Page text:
The Stone Age Revisited: Unearthing Neolithic Mysteries in the Arabian Desert

Re Fit of a Grinding Stone From Jebel Oraf

A new study sheds light on the Neolithic lifestyle in northern Arabia, revealing through grinding tool analysis the complex food preparation and potential for a broader Neolithic rock art culture than previously known. Above is a re-fit of a grinding stone from Jebel Oraf. Credit: Ceri Shipton

In the past few years, research has shown that the currently dry area of northern Arabia used to be significantly more lush and verdant, offering early human societies in the Neolithic era ample water and wildlife resources. However, the current dryness of this area results in the minimal preservation of organic materials, posing challenges in piecing together the lifestyle of Neolithic inhabitants.

Now, in a new study published in the journal PLOS ONEresearchers from the Max Planck Institute of Geoanthropology, the National Research Council of Italy, Institute of Heritage Science (CNR ISPC), and University College London present a use-wear analysis of grinding tools recovered from Jebel Oraf in the Nefud desert of Saudi Arabia, revealing new insights into this little-understood chapter of the human story. Use-wear analysis shows that grinding tools were used for the processing of bone, pigment, and plants, and were sometimes re-used for different purposes during their life span, before finally being broken up and placed on hearths.

Microscopic Insights: Use-Wear Patterns

In the new study, researchers use high-powered microscopes to compare use-wear patterns on the archaeological tools with those on experimental tools. In experiments, the grinding of grains, other plants, bone or pigment produces distinctive macro- and micro-traces on the tools’ used surface, including fractures, edge rounding of individual grains, leveled areas, striations, and different types of polish. These distinctive traces were also identified on the Neolithic grinding tools, allowing the scientists to determine which materials were being processed. 

Although faunal remains have previously revealed that meat was cooked and consumed at Jebel Oraf, wear patterns indicate that meat and bones were first processed on grindstones, revealing the possibility that bones were broken to access bone marrow.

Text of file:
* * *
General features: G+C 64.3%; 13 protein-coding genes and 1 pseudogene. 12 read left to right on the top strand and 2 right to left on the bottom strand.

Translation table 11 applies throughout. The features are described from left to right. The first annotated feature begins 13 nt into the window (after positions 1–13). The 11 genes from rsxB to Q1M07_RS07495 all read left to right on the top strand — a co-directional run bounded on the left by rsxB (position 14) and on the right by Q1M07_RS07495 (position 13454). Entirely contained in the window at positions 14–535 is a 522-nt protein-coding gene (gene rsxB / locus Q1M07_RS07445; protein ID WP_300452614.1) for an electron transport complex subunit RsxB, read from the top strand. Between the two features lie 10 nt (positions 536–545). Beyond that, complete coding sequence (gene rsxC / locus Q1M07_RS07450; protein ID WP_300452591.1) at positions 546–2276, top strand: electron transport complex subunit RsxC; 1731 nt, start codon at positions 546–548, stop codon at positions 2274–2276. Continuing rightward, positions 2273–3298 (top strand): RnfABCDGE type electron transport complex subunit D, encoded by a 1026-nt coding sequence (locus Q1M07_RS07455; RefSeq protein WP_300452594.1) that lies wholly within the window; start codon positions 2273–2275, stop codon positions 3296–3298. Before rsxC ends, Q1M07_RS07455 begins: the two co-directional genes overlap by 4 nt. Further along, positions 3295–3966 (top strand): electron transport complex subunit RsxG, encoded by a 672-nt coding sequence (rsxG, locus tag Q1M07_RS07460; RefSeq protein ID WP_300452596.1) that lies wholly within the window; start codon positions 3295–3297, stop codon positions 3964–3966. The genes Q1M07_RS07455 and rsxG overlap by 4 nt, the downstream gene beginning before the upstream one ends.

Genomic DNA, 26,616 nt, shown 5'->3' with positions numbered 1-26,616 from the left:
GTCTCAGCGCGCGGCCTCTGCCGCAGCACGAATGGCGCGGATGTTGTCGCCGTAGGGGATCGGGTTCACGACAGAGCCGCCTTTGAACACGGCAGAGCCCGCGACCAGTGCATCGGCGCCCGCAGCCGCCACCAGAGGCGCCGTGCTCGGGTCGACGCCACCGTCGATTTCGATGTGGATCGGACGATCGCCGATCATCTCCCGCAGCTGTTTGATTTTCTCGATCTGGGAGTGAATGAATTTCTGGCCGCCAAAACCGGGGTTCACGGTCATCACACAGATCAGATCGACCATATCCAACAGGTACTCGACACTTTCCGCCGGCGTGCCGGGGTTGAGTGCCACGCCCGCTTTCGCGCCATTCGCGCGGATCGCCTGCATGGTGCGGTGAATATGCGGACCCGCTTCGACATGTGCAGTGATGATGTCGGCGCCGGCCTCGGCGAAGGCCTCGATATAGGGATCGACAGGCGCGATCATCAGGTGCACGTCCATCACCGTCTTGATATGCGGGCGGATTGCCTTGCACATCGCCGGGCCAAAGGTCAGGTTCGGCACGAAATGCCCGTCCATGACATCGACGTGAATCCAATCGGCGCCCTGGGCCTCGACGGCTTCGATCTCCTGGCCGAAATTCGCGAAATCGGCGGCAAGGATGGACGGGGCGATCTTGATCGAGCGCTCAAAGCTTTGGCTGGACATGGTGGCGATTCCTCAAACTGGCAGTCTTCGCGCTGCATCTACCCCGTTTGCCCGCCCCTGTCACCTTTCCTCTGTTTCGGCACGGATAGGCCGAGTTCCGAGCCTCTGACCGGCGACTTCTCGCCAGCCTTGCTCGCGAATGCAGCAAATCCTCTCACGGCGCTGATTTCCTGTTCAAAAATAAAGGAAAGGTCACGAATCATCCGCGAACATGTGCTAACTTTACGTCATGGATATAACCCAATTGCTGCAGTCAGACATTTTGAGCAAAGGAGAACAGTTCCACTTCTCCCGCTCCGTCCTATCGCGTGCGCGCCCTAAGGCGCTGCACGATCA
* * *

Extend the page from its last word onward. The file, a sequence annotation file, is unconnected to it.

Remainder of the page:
The Role of Grinding Tools in Neolithic Life

Grinding tools were also used to process plants. While there is no evidence for domesticated grains in northern Arabia in this period, the authors argue that wild plants were ground and perhaps baked into simple breads.

“The hearths where we found the grinding tools were extremely short-lived, and people may have been very mobile – breads would have made a good and easily transportable food for them,” says Maria Guagnin, a researcher at the Max Planck Institute of Geoanthropology and one of the study’s lead authors.

The researchers also found evidence of pigment processing, which they argue may be linked to Neolithic paintings. Their findings reveal that pigment was ground and processed on a much larger scale than previously assumed, suggesting there may have been more painted Neolithic rock art than the few surviving panels suggest.

“It is clear grinding tools were important for the Neolithic occupants of Jebel Oraf. Many were heavily used, and some even had holes in them that suggest they were transported. That means people carried heavy grinding tools with them and their functionality must have been an important element in daily life,” says Giulio Lucarini of the National Research Council of Italy, the study’s other lead author.

This type of analysis has only rarely been applied to archaeological materials from the Arabian peninsula but can provide important information on the manufacture, use, and re-use of grinding tools, which in turn provides insight into the subsistence, economy, and art of the people who produced them.

Reference: “Plant, pigment, and bone processing in the Neolithic of northern Arabia–New evidence from Use-wear analysis of grinding tools at Jebel Oraf” by Giulio Lucarini, Maria Guagnin, Ceri Shipton, Anita Radini, Abdullah M. Alsharekh and Michael Petraglia, 4 October 2023, PLOS ONE.
DOI: 10.1371/journal.pone.0291085

Researchers involved in this study work in close partnership with the Saudi Ministry of Culture. Additional partners include King Saud University and key institutions in the United Kingdom, Ireland and Australia.

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